"It was one hell of a struggle to keep things going," Boone recalls. "Alexandria wasn't a sleepy little town any longer, but it was still under the influence of a good-ol'-boy mentality [among whites]. I don't know if prejudice was exhibited on a daily basis, but it was there.

"The movie didn't show the Black Panthers hanging out in the bathrooms where white kids weren't supposed to go. Working there was never easy never easy when you had to rescue two or three kids from the bathroom every day."

Boone got another negative taste of the city's racial climate when Howard University athletic director Leo Miles brought him to the Old Dominion Boat Club for an annual Sportsman's Club meeting of high school coaches.

"They had to take a special vote to see if I could go into the bar and I don't even drink," Boone says. "You tell me that isn't prejudice? Eddie Crane [a Washington sportswriter and former club president] threatened to resign from the club unless I was admitted."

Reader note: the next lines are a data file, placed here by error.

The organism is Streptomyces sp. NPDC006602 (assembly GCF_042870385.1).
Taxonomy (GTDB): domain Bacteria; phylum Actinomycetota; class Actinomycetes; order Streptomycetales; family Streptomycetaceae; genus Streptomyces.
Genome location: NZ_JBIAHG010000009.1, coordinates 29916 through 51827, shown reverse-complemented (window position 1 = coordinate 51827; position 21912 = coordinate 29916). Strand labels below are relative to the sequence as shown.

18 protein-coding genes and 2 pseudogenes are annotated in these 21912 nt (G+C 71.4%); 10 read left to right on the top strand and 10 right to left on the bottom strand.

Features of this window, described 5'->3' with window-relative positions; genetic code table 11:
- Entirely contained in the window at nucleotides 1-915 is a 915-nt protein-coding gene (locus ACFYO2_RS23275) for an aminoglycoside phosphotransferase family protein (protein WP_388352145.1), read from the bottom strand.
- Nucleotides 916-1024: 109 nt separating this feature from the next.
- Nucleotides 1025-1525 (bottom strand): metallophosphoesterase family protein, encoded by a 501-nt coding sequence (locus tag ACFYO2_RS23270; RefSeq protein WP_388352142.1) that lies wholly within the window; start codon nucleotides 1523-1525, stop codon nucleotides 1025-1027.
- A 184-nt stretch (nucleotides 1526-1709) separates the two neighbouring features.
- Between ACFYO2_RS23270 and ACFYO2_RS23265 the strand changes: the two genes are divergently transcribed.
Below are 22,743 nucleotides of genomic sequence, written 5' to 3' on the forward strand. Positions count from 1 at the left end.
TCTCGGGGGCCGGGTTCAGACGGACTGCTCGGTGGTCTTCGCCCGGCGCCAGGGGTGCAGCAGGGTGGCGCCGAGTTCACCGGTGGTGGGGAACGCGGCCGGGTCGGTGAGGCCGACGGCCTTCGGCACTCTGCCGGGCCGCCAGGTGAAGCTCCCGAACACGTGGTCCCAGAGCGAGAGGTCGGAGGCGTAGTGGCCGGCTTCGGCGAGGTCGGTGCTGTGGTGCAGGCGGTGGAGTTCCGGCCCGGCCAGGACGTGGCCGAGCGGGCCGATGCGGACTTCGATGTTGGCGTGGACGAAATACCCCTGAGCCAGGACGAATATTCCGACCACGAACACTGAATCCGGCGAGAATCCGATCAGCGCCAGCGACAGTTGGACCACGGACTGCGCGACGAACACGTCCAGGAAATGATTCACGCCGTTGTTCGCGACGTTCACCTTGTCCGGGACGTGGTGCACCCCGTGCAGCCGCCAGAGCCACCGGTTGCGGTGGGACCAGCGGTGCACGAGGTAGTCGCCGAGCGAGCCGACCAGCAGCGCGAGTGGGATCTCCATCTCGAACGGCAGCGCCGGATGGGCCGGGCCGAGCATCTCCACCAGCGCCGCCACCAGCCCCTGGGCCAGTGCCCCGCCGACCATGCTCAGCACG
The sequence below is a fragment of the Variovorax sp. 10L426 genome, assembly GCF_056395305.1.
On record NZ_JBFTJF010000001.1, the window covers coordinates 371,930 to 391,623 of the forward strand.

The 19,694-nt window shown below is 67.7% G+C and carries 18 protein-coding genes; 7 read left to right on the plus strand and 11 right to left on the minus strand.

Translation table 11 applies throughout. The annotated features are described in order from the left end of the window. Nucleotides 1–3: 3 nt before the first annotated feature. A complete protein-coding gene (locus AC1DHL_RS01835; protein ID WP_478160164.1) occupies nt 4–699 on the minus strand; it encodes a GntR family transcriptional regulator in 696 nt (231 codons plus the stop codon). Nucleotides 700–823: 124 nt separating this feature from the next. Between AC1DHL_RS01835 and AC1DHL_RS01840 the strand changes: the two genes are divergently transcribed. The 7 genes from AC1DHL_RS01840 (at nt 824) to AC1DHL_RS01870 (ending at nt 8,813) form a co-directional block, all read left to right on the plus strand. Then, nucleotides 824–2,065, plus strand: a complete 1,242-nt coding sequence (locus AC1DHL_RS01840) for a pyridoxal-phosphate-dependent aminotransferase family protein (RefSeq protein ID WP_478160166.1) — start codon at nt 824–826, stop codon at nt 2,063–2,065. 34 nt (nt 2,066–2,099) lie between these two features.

When the season started, the Titans won and won and won some more. Thirteen straight games they won, finishing with a 27-0 rout of Andrew Lewis of Salem in the state Class AAA championship game in Roanoke. Said losing coach Eddie Joyce, also Salem's mayor: "If they played in our neck of the woods, I'd have to think about outlawing them. I knew they were great before, and now I've got to say they're kind of super."

Super indeed. The Titans outscored opponents 357-45 and posted nine shutouts. In the regional title game, they rolled 28-0 over perennial power Annandale, whose coach, Bob Hardage, recalls, "I never went into a game not thinking we could win, but I knew we'd have to play a perfect game to beat them."